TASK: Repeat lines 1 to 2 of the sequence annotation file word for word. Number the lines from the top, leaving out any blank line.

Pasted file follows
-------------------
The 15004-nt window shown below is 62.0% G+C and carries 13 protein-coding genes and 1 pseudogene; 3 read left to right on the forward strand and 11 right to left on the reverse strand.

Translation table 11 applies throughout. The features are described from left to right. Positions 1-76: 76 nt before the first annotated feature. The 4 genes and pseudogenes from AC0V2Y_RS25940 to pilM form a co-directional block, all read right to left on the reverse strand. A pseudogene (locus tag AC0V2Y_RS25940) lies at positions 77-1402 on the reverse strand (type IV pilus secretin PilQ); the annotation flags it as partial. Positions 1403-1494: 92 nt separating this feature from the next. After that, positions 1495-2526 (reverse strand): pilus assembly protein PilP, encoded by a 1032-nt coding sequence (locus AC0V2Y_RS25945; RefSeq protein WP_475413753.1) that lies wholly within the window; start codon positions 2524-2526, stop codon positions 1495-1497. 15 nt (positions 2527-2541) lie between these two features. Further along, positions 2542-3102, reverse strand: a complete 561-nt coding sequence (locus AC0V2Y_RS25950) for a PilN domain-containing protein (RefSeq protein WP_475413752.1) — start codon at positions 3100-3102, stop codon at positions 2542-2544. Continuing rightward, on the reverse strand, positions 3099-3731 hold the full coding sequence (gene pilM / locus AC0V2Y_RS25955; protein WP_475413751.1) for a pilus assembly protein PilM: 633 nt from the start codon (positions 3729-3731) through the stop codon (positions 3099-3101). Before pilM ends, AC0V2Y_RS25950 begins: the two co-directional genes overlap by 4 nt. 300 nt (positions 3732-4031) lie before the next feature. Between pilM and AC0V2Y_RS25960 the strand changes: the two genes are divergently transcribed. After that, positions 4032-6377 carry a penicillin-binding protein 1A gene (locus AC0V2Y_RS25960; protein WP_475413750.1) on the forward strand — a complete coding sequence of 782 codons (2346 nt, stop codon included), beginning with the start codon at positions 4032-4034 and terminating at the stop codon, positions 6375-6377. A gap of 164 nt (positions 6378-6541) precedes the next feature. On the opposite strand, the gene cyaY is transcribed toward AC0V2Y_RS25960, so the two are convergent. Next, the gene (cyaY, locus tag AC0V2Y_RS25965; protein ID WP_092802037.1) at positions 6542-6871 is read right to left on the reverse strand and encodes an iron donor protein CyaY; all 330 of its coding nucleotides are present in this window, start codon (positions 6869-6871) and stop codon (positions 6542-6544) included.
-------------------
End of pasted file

The 15004-nt window shown below is 62.0% G+C and carries 13 protein-coding genes and 1 pseudogene; 3 read left to right on the forward strand and 11 right to left on the reverse strand.

Translation table 11 applies throughout. The features are described from left to right. Positions 1-76: 76 nt before the first annotated feature. The 4 genes and pseudogenes from AC0V2Y_RS25940 to pilM form a co-directional block, all read right to left on the reverse strand. A pseudogene (locus tag AC0V2Y_RS25940) lies at positions 77-1402 on the reverse strand (type IV pilus secretin PilQ); the annotation flags it as partial. Positions 1403-1494: 92 nt separating this feature from the next. After that, positions 1495-2526 (reverse strand): pilus assembly protein PilP, encoded by a 1032-nt coding sequence (locus AC0V2Y_RS25945; RefSeq protein WP_475413753.1) that lies wholly within the window; start codon positions 2524-2526, stop codon positions 1495-1497. 15 nt (positions 2527-2541) lie between these two features. Further along, positions 2542-3102, reverse strand: a complete 561-nt coding sequence (locus AC0V2Y_RS25950) for a PilN domain-containing protein (RefSeq protein WP_475413752.1) — start codon at positions 3100-3102, stop codon at positions 2542-2544. Continuing rightward, on the reverse strand, positions 3099-3731 hold the full coding sequence (gene pilM / locus AC0V2Y_RS25955; protein WP_475413751.1) for a pilus assembly protein PilM: 633 nt from the start codon (positions 3729-3731) through the stop codon (positions 3099-3101). Before pilM ends, AC0V2Y_RS25950 begins: the two co-directional genes overlap by 4 nt. 300 nt (positions 3732-4031) lie before the next feature. Between pilM and AC0V2Y_RS25960 the strand changes: the two genes are divergently transcribed. After that, positions 4032-6377 carry a penicillin-binding protein 1A gene (locus AC0V2Y_RS25960; protein WP_475413750.1) on the forward strand — a complete coding sequence of 782 codons (2346 nt, stop codon included), beginning with the start codon at positions 4032-4034 and terminating at the stop codon, positions 6375-6377. A gap of 164 nt (positions 6378-6541) precedes the next feature. On the opposite strand, the gene cyaY is transcribed toward AC0V2Y_RS25960, so the two are convergent. Next, the gene (cyaY, locus tag AC0V2Y_RS25965; protein ID WP_092802037.1) at positions 6542-6871 is read right to left on the reverse strand and encodes an iron donor protein CyaY; all 330 of its coding nucleotides are present in this window, start codon (positions 6869-6871) and stop codon (positions 6542-6544) included.